Six Skills to Promote Early Literacy

To learn to read is to light a fire; every syllable that is spelled out is a spark. – Victor Hugo

Children are made readers on the laps of their parents. – Emilie Buchwald

We all know the importance of reading to our children, but there are many small things you can do in the course of your time with your baby, toddler, and preschooler in addition to reading to them that will help build the foundations of reading. The National Research Council identifies six early literacy skills that benefit children when they start school. It is likely that you are already fostering many of these skills, but all are easy to bring to your child in your regular interactions.

Phonological awareness describes our ability to recognize the sounds of our language. Nursery rhymes and simple songs you might chant or sing for your child nurture this skill. The rhyming words and repeated initial consonant sounds found in these hallmarks of childhood highlight the individual sounds of our language. If you cannot remember many from your own childhood, you can find books of familiar and new rhymes that can foster the rhythm of your day and feed your child’s language learning.

When you find yourself describing to your child the steps involved in dressing or the plan for the day, you are exposing them to narrative skills. What may feel a bit like prattling or talking to yourself is actually giving your child a story arc for their immediate experiences. As they get a little older, you might ask them the story of their play or what happened on an errand to encourage them to try their budding narrative abilities.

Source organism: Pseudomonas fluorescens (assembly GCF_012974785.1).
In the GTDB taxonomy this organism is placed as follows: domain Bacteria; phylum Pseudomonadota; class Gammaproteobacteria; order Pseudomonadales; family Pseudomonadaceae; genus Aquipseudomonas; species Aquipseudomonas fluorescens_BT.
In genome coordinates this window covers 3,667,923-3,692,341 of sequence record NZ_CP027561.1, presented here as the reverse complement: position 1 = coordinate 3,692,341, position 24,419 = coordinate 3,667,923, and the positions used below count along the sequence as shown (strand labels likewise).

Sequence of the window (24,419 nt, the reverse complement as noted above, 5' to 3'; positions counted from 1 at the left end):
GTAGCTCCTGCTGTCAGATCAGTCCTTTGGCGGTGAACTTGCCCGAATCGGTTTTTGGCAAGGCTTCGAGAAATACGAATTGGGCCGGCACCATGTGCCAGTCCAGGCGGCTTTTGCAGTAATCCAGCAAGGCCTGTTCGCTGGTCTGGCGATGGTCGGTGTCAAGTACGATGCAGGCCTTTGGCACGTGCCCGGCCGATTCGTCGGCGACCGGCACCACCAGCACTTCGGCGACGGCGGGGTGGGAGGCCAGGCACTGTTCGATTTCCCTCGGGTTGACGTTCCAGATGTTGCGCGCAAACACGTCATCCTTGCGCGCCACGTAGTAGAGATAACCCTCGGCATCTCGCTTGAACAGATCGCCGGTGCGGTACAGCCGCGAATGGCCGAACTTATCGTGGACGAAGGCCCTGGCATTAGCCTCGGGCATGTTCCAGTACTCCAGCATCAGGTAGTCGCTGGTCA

A child’s reading fluency seems to be greatly affected by the sheer number of words they are exposed to; a wider vocabulary promotes reading. This skill can be a lot of fun to develop, as many parents will expand their own vocabulary- at least in certain areas. You can tell your child the names of all the fruits and vegetables in the produce department or be more specific when discussing household items (shoes, sandals, boots, galoshes, loafers, etc.). You can give them the words to describe the parts of your house or the types of vehicles you see on the road. Naming the plants and animals you see around your house or in your neighborhood also expands their vocabulary. You can also find books with foreign and familiar animals, plants, foods, household items, or vehicles that many children enjoy looking through and talking about.

When you find a book of particular interest to your child, you’ve begun to provide for the next point— print motivation. Children who know good or interesting things can be found in books will more eagerly approach reading. For parents, it is also important to provide books you want to read; there are so many great books. A little time in your local library should reveal a vast array of titles you and your child can enjoy together. Ultimately, your children are not going to be encouraged to engage with books if they are bored by the books available, or you find reading the books to be a chore.

Print awareness is the point at which your child realizes the marks on the page are related to the words you are saying. Some children make this leap only through the repeated exposure of being read to, but others benefit from some direct teaching. You might point out a word that shows up again and again in a story to help your older preschooler begin to make this association. You can also help them find words that are repeated within a story. Once children begin to make this association, they are well on their way to unlocking the door to reading.

The final skill is letter knowledge. When you point out the first letter of their name or they find other words that start the same as “dog”, they are showing this capability. You can use street signs, labels, the signs in grocery stores, or alphabet books to strengthen their recognition of different letters. However, just finding the repeated sounds in those same nursery rhymes is another great way to train their ear to hear the individual sounds of our language.

While you may intuitively promote these skills, it never hurts to label them; knowing what they are and how they work can strengthen your approach and help your children to read with greater fluency more quickly and with greater pleasure.